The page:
San Diego Want to find robust good health? Go to a doctor's office or a hospital. The patients may be sick, but health-care employment is doing very, very well. According to a study by Business Week magazine, in the last five years, health-care jobs in the nation have soared while the rest of the private sector has gone nowhere. That's not true in San Diego: health care did moderately well over the same period, but so did the rest of the private sector.
Business Week found that since 2001, the health-care sector nationally added 1.7 million jobs. Construction and real estate added 940,000, but the rest of the private sector lost 1.2 million, as computer, electronic, and telecom employers shed jobs. Without health care, "the nation's labor market would be in a deep coma," says the magazine.
At my request, Cheryl Mason of San Diego Association of Governments got comparable information for San Diego: annual average employment from July 2001 to July 2006 in health care and all other private-sector categories. Health-care jobs rose 6.2 percent to almost 150,000, providing 10 percent of overall employment growth. Health-care categories include bioscience, testing labs, social assistance, and health and medical insurance.
Not surprisingly, the big winner was construction and real estate, with a whopping 21.1 percent rise to 164,600 jobs. It provided a stunning 35 percent of job growth during that period. The number of construction workers zoomed 36.6 percent, while loan brokers soared 114.3 percent. But the construction/real estate sector is going to recede, probably sharply, as housing sales and prices come down -- leaving San Diego double-domes to ponder how to replace an economic juggernaut that has been providing more than one-third of job growth.
Where San Diego differed from the rest of the country in 2001 to 2006 was in the category of non-health-care private-sector employment. Unlike in the United States overall, non-health-care jobs rose moderately, rising 5.9 percent to 781,000, providing 53 percent of growth in the last five years.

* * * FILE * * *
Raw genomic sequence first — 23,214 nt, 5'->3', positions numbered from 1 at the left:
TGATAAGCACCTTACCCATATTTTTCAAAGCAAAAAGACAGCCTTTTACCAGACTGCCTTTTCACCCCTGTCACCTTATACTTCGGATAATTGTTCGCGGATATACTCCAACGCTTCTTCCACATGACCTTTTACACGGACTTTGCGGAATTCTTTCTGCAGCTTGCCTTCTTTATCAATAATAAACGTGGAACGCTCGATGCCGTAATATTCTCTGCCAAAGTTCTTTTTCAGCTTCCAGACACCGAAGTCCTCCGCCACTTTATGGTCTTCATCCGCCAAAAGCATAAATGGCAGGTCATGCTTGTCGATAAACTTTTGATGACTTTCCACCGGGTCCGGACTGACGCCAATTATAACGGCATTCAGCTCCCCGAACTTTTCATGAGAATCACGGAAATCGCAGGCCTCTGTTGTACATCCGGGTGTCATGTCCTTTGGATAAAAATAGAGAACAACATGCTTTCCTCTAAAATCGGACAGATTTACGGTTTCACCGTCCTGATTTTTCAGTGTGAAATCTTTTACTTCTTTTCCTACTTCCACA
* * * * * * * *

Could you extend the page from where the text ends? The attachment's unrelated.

San Diego had some non-health-care strengths that the nation didn't enjoy. One was tourism jobs: up 17.2 percent in the five years to 153,800 jobs. Another was retail, up 10.7 percent to 114,500 jobs. Wholesale was up 10.9 percent to 44,900. However, Alan Gin, economist at the University of San Diego, says that retail slowed in the last two years.
San Diego suffered tech/telecom job losses, as the nation did, although not as severely because dot-com employment was never as giddily high in San Diego as in some places such as Silicon Valley. Computer and electronics employment dropped 20.3 percent in the last five years. Infotech employment was down 7.7 percent and telecom down 3.5 percent.
In the health-care sector, there were only two losers: biomed manufacturing (such as certain health-care equipment), down 21.8 percent, and biotech, which despite all the ballyhoo and the stock market excitement, dropped 8.9 percent to only 4100 jobs. Even with some closures, problems such as at Alvarado, and declining profitability, hospital employment grew 9.4 percent to 24,500. Ambulatory health-care services gained 8.4 percent to 44,100 jobs, the largest employer in the health-care segment. (This category includes ambulance services. It's little wonder, then, that in the non-health-care sector, legal services were up 10.2 percent. This statistical correlation suggests that lawyers indeed deserve to be called ambulance chasers.)